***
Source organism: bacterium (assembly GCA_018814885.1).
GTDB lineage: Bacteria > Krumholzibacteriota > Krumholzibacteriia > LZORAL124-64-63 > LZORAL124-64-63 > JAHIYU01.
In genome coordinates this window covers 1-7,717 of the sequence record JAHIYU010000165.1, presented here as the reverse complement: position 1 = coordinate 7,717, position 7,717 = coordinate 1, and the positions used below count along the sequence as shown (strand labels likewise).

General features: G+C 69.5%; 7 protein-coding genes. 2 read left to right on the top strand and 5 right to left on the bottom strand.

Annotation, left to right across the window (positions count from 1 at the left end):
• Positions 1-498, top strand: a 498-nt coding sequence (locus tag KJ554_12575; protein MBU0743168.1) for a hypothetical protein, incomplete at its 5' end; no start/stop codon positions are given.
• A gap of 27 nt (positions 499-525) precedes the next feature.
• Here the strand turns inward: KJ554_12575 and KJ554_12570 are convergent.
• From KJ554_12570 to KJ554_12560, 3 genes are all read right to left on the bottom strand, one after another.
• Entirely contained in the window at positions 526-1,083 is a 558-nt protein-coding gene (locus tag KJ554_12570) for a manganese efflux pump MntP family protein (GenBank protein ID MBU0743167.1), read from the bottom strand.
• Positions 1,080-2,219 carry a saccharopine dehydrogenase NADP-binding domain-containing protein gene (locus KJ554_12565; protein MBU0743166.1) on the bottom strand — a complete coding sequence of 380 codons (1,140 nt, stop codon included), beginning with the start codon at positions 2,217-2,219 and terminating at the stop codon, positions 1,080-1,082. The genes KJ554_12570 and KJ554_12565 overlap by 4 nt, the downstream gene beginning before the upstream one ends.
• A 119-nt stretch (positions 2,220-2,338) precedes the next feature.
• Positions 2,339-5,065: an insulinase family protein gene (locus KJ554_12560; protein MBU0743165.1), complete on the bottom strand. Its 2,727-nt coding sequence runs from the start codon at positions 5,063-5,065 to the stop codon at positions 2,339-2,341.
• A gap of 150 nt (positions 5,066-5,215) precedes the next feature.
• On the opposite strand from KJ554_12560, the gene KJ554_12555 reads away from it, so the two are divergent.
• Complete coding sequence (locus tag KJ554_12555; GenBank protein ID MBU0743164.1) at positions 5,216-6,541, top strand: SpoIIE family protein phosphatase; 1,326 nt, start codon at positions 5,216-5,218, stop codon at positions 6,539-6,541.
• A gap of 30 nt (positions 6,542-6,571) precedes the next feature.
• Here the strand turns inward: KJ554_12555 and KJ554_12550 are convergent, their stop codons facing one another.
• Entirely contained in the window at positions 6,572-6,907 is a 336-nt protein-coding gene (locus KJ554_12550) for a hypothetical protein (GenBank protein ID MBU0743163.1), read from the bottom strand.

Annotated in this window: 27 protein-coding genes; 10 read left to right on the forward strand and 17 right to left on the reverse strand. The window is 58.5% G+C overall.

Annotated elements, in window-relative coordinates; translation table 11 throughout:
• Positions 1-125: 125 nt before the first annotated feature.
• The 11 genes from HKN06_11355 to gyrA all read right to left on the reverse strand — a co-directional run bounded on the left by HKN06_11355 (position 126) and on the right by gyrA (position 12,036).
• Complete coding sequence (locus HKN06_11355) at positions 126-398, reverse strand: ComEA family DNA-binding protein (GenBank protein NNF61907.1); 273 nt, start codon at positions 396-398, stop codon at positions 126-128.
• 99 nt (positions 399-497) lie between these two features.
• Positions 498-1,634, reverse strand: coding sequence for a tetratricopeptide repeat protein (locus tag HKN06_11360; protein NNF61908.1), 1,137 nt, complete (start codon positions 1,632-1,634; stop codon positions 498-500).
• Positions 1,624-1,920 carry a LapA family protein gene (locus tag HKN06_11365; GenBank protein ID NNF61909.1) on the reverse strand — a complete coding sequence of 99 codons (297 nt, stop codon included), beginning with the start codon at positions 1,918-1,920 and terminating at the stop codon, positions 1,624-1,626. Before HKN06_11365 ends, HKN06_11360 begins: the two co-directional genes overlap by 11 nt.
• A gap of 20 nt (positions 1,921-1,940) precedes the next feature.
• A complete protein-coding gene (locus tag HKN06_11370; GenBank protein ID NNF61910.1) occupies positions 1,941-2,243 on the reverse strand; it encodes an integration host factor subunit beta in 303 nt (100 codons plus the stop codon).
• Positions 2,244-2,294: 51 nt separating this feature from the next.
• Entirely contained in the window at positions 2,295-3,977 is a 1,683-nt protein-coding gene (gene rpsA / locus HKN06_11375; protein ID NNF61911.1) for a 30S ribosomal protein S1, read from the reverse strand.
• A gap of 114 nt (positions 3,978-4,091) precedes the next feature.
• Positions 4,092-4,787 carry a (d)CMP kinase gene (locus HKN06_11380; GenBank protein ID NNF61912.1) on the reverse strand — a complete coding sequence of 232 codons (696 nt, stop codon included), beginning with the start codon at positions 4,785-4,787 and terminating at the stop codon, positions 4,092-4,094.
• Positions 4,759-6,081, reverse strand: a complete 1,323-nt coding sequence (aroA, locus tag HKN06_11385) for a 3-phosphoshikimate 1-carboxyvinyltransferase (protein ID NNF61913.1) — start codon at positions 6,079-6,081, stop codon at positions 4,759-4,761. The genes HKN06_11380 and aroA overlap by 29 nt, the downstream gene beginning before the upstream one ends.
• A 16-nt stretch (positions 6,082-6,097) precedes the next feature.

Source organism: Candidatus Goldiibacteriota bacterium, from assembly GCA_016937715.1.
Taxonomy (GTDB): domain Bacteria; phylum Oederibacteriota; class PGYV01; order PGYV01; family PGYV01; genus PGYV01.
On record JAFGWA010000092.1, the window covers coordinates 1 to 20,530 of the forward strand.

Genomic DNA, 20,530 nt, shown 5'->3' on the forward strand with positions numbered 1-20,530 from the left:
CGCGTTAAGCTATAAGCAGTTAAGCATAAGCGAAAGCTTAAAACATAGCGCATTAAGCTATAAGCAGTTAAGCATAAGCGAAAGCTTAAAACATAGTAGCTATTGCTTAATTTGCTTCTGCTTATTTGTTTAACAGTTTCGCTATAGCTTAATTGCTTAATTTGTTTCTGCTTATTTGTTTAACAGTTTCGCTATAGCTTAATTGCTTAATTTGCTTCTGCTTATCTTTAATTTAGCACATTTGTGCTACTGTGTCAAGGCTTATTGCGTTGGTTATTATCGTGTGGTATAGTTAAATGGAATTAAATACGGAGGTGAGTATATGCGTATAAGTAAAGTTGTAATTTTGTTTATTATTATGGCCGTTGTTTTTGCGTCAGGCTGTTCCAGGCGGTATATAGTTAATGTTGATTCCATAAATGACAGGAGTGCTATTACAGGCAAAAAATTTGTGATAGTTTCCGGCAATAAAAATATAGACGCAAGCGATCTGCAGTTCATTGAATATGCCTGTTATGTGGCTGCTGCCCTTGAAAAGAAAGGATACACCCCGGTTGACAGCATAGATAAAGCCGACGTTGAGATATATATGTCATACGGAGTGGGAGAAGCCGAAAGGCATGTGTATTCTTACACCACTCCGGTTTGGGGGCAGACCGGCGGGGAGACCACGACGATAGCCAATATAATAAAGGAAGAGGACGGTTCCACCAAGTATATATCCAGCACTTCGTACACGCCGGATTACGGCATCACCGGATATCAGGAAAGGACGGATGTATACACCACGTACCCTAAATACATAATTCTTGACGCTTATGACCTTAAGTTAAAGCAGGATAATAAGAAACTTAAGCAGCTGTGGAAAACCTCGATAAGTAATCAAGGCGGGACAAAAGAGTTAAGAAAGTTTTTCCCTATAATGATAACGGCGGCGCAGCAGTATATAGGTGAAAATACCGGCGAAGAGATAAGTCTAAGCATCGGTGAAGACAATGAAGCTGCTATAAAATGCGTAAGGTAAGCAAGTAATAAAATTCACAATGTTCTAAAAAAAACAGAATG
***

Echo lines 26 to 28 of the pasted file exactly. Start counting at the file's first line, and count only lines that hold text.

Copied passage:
• Positions 498-1,634, reverse strand: coding sequence for a tetratricopeptide repeat protein (locus tag HKN06_11360; protein NNF61908.1), 1,137 nt, complete (start codon positions 1,632-1,634; stop codon positions 498-500).
• Positions 1,624-1,920 carry a LapA family protein gene (locus tag HKN06_11365; GenBank protein ID NNF61909.1) on the reverse strand — a complete coding sequence of 99 codons (297 nt, stop codon included), beginning with the start codon at positions 1,918-1,920 and terminating at the stop codon, positions 1,624-1,626. Before HKN06_11365 ends, HKN06_11360 begins: the two co-directional genes overlap by 11 nt.
• A gap of 20 nt (positions 1,921-1,940) precedes the next feature.